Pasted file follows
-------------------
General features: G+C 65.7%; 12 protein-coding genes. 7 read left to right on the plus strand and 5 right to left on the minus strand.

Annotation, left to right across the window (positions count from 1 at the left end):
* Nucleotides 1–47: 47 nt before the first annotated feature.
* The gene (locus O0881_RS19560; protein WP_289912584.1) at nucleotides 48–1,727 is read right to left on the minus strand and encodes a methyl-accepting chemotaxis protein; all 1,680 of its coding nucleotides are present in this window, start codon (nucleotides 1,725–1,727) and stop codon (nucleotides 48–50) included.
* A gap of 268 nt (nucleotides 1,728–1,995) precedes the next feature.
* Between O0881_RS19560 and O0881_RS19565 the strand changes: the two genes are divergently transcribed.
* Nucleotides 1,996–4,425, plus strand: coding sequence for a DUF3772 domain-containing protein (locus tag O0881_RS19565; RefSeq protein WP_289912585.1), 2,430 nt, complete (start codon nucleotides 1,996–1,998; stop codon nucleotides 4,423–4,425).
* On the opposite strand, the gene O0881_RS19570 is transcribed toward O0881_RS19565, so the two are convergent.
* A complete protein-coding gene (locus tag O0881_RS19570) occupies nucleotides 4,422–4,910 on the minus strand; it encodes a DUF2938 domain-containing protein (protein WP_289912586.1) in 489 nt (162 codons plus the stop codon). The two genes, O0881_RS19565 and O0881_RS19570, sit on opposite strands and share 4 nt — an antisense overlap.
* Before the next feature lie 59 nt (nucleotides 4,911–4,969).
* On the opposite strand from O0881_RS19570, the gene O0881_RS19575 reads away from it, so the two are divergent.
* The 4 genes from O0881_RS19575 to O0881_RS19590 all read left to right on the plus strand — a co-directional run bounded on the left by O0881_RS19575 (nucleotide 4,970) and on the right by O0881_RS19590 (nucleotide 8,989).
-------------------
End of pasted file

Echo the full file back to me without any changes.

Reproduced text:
General features: G+C 65.7%; 12 protein-coding genes. 7 read left to right on the plus strand and 5 right to left on the minus strand.

Annotation, left to right across the window (positions count from 1 at the left end):
* Nucleotides 1–47: 47 nt before the first annotated feature.
* The gene (locus O0881_RS19560; protein WP_289912584.1) at nucleotides 48–1,727 is read right to left on the minus strand and encodes a methyl-accepting chemotaxis protein; all 1,680 of its coding nucleotides are present in this window, start codon (nucleotides 1,725–1,727) and stop codon (nucleotides 48–50) included.
* A gap of 268 nt (nucleotides 1,728–1,995) precedes the next feature.
* Between O0881_RS19560 and O0881_RS19565 the strand changes: the two genes are divergently transcribed.
* Nucleotides 1,996–4,425, plus strand: coding sequence for a DUF3772 domain-containing protein (locus tag O0881_RS19565; RefSeq protein WP_289912585.1), 2,430 nt, complete (start codon nucleotides 1,996–1,998; stop codon nucleotides 4,423–4,425).
* On the opposite strand, the gene O0881_RS19570 is transcribed toward O0881_RS19565, so the two are convergent.
* A complete protein-coding gene (locus tag O0881_RS19570) occupies nucleotides 4,422–4,910 on the minus strand; it encodes a DUF2938 domain-containing protein (protein WP_289912586.1) in 489 nt (162 codons plus the stop codon). The two genes, O0881_RS19565 and O0881_RS19570, sit on opposite strands and share 4 nt — an antisense overlap.
* Before the next feature lie 59 nt (nucleotides 4,911–4,969).
* On the opposite strand from O0881_RS19570, the gene O0881_RS19575 reads away from it, so the two are divergent.
* The 4 genes from O0881_RS19575 to O0881_RS19590 all read left to right on the plus strand — a co-directional run bounded on the left by O0881_RS19575 (nucleotide 4,970) and on the right by O0881_RS19590 (nucleotide 8,989).